Brief 3- Policy, Law and Institutions
The incomes and livelihoods of billions of people depend on transboundary lake and river basins. These shared water systems hold the potential to be either a source of conflict or a catalyst for regional cooperation, socioeconomic development, security and peace. In its International Waters focal area, GEF assistance has contributed to improvements in regional stability, improved security, and the creation of cooperative management institutions amongst countries previously competing over shared rivers and basins or fragile states emerging from regional conflict.
When does it make sense to share and who are the stakeholders? Key concepts & skills: • The benefits of cooperation • When and how to engage stakeholders • A roadmap for engagement • Mechanism for benefit sharing in practice • Applying benefit sharing at all levels
Key concepts & skills: • The role of water policy • Water policy principles and process principles for water policy • Context of water policy: historical or political • Typology of water policy and planning reforms • Paradigms in major international arrangements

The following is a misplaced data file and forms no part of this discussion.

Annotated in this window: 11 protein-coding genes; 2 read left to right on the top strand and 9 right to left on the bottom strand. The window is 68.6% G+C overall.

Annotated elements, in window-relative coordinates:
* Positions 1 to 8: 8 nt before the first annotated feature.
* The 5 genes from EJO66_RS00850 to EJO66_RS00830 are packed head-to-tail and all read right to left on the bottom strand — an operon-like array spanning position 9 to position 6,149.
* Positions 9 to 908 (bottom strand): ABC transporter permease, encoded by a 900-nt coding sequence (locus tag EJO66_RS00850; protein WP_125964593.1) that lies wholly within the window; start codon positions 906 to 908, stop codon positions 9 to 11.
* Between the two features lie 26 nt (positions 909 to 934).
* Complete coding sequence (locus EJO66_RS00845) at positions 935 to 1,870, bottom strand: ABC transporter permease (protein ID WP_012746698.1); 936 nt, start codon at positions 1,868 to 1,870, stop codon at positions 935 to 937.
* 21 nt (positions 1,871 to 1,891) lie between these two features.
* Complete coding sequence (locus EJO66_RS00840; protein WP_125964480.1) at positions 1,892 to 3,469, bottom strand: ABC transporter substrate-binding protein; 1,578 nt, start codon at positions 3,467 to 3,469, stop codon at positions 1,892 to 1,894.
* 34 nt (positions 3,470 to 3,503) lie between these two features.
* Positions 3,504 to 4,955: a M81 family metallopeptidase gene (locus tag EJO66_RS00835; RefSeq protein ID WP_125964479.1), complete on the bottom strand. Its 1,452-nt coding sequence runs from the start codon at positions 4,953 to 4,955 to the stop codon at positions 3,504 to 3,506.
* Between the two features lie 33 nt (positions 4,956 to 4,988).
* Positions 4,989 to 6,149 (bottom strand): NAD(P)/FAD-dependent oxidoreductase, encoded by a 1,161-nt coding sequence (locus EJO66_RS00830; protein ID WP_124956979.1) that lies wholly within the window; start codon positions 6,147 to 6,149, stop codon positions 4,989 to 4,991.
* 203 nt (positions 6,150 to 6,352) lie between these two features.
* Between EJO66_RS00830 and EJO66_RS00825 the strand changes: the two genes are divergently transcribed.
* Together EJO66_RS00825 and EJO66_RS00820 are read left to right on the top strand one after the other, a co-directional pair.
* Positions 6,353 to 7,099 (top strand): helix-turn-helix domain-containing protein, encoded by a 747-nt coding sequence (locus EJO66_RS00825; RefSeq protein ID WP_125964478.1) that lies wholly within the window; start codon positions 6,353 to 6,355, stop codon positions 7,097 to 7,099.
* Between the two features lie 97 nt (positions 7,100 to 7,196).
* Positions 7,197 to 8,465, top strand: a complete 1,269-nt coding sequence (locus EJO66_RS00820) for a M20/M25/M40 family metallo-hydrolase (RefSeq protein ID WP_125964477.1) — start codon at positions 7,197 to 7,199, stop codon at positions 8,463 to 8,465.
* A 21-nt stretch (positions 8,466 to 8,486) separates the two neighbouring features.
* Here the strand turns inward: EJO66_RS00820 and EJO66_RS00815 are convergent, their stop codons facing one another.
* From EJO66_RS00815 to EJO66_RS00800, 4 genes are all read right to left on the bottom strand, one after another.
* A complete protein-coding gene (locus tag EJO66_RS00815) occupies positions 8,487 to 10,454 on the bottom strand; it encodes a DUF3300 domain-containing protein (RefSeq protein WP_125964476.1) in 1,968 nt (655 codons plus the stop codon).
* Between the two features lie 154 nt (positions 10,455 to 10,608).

3. What legal frameworks are needed for transboundary water management? How to transform policy into law?
Key concepts & skills: • Features of water law • The context, role and reach of water resources legislation • Water allocation and water quality protection • Incorporating conservation into water law • The legal basis for transboundary water management: establishing international treaties
Key concepts & skills: • Inter-Ministerial Committees and River Basin Commissions • Types and levels of water institutions • Designing institutions for IWRM • Mobilising finance: funding water institutions • Public and civil society participation and private sector roles in water management
Key concepts & skills: • Monitoring and information management • Compliance and enforcement • Water integrity and accountability